SALT LAKE CITY (CN) – Supporters of government ethics reform will have to wait a week to find out if their electronic signatures will remain confidential. U.S. District Judge Clark Waddoups on Wednesday extended a temporary restraining order on dozens of county clerks keeping “e-signatures” on initiative petitions from the public.
Utahns for Ethical Government wants to put on the November ballot an initiative clarifying lawmakers’ conflicts of interest, limiting gifts from lobbyists, and capping political contributions at $2,500 for individuals and $5,000 for political action committees per 2-year election cycle.
The group gathered 77,000 ink signatures and at least 18,000 e-signatures on petitions. It needs 95,000 signatures to place the initiative on the ballot. But it says some members fear retaliation if their names are released.
Attorney Alan Smith, representing Utahns for Ethical Government, said placing the initiative on this year’s ballot is no longer a possibility. He said the group is aiming now for the November 2012 general election.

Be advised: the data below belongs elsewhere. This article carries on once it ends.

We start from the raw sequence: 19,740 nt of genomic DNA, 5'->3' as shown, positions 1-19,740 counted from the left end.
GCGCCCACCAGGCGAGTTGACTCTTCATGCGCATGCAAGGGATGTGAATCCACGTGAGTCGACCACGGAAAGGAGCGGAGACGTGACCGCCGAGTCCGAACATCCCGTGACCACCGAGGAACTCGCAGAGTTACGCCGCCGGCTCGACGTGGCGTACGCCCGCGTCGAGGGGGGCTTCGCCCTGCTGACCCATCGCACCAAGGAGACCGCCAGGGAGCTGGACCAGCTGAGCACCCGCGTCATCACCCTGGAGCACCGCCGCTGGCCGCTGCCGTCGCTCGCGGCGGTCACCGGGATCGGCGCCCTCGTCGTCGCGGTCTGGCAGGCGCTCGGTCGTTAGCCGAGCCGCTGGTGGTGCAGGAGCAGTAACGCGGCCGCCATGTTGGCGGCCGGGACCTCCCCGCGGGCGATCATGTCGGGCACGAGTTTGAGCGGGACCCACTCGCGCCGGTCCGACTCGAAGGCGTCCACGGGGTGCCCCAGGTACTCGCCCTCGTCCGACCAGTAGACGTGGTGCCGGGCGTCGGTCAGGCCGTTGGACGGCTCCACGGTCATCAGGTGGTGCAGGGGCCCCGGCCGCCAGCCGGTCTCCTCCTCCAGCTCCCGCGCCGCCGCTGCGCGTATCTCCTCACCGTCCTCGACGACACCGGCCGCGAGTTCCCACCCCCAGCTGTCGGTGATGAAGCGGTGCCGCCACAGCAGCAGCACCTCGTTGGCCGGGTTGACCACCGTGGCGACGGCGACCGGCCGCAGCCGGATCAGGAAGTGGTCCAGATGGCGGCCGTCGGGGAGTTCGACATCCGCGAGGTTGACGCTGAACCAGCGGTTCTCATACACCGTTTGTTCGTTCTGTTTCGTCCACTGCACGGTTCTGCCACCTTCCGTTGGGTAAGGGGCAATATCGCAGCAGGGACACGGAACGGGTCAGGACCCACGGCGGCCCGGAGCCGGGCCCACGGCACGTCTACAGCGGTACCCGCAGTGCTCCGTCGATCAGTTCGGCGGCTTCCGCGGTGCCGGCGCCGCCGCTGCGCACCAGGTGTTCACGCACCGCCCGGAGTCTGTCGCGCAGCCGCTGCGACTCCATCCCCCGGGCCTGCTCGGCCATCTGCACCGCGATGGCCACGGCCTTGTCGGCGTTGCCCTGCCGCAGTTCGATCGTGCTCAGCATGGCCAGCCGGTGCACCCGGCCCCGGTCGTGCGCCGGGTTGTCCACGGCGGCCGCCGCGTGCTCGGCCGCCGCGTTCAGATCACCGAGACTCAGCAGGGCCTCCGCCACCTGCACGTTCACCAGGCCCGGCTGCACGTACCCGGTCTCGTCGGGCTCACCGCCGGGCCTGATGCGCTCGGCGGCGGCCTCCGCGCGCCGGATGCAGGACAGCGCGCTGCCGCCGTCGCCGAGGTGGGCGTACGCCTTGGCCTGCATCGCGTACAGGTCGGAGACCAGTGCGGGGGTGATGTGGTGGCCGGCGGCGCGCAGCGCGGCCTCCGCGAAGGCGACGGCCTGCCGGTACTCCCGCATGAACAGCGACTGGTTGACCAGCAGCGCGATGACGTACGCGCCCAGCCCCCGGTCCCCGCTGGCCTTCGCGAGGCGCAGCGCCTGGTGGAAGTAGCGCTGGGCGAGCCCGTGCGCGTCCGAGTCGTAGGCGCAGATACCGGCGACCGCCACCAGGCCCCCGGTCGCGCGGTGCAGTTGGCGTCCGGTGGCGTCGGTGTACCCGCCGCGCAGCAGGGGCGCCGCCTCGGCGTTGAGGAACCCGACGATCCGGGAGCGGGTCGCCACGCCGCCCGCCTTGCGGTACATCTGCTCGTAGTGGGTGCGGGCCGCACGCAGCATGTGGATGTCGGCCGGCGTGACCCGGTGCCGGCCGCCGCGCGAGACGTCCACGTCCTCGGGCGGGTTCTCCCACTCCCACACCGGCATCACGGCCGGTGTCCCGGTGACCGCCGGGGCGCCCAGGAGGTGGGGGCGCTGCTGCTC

Smith argued Wednesday that public disclosure of the names could have a “chilling effect” on people’s right to petition government.
“It’s not a right of privacy for its own sake; it’s a right of speech, and privacy is an essential element there,” Smith said.
But Utah Assistant Attorney General Thom Roberts said “there are consequences” to singing any petition.
“The plaintiffs say they can participate in politics any way they want … anonymously,” Roberts said. But “You cannot sign a petition [as] Donald Duck.” Roberts said some petitioners already have revealed their identities by being featured prominently on the group’s Web site.
Judge Waddoups asked the petitioners to give him more information about the anonymous singers. He said he could rule by May 5.
In an unrelated but similar case, the U.S. Supreme Court on Wednesday heard arguments on the privacy of petition signatures in Doe v. Reed. (See story at top left on today’s Courthouse News page.)